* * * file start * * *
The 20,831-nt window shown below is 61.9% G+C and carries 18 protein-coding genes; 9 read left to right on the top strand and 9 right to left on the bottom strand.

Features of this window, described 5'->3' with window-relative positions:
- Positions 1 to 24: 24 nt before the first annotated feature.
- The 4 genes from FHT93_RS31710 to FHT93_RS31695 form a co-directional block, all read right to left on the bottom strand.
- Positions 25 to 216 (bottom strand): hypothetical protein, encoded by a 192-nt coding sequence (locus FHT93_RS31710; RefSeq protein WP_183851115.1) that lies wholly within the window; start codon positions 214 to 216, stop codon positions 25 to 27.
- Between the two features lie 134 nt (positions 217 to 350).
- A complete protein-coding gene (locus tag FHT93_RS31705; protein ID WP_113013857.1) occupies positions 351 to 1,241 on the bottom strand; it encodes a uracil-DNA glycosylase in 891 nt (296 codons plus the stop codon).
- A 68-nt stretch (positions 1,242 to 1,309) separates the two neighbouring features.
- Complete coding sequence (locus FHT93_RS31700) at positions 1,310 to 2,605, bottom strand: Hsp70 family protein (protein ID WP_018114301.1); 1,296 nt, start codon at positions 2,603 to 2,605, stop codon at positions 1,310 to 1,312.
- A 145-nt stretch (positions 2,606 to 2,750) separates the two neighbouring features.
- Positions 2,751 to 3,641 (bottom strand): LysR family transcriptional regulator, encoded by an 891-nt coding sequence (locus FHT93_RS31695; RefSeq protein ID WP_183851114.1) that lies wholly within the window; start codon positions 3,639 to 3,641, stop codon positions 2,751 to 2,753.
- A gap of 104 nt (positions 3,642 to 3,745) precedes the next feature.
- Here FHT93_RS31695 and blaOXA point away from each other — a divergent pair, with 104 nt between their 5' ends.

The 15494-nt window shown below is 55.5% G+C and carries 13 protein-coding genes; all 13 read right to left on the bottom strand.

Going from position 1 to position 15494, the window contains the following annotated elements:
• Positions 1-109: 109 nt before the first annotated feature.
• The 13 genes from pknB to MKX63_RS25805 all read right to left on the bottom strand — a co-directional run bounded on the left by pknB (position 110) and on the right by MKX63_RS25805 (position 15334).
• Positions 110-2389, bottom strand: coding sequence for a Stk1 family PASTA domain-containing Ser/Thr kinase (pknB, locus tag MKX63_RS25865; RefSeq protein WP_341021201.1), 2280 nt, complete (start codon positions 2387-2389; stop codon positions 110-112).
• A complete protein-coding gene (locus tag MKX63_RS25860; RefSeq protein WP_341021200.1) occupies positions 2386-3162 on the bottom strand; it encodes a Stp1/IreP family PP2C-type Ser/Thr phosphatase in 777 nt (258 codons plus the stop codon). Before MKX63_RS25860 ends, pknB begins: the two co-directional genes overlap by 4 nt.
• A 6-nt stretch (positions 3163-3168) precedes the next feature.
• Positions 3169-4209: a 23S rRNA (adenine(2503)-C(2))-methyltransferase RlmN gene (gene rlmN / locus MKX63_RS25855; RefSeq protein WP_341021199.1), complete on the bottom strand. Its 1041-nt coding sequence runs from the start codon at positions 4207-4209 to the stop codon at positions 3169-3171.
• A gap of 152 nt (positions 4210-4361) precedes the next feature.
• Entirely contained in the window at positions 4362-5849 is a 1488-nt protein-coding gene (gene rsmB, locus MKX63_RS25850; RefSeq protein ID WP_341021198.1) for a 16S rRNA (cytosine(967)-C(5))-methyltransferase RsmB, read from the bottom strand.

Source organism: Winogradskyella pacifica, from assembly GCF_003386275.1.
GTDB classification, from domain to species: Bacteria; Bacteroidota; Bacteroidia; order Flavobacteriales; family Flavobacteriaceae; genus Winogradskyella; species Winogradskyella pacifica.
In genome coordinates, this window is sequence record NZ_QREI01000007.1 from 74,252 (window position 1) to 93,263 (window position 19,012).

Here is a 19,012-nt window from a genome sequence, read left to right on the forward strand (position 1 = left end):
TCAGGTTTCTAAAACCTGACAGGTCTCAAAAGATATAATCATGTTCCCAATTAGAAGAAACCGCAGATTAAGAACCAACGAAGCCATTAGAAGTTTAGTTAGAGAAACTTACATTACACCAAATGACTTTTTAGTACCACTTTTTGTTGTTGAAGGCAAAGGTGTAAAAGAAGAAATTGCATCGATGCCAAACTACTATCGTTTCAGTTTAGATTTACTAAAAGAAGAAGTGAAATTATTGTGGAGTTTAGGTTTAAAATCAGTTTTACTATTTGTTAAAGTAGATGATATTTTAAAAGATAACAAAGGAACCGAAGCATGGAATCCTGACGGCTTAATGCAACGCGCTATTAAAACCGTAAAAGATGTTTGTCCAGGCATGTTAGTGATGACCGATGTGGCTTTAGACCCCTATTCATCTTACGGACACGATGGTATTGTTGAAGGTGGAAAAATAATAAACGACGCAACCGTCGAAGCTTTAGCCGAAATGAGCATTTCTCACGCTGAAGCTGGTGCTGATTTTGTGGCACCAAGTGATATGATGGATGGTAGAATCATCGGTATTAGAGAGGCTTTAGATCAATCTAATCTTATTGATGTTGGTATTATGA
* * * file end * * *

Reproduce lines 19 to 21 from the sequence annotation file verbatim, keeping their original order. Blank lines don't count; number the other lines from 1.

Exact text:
• A complete protein-coding gene (locus tag MKX63_RS25860; RefSeq protein WP_341021200.1) occupies positions 2386-3162 on the bottom strand; it encodes a Stp1/IreP family PP2C-type Ser/Thr phosphatase in 777 nt (258 codons plus the stop codon). Before MKX63_RS25860 ends, pknB begins: the two co-directional genes overlap by 4 nt.
• A 6-nt stretch (positions 3163-3168) precedes the next feature.
• Positions 3169-4209: a 23S rRNA (adenine(2503)-C(2))-methyltransferase RlmN gene (gene rlmN / locus MKX63_RS25855; RefSeq protein WP_341021199.1), complete on the bottom strand. Its 1041-nt coding sequence runs from the start codon at positions 4207-4209 to the stop codon at positions 3169-3171.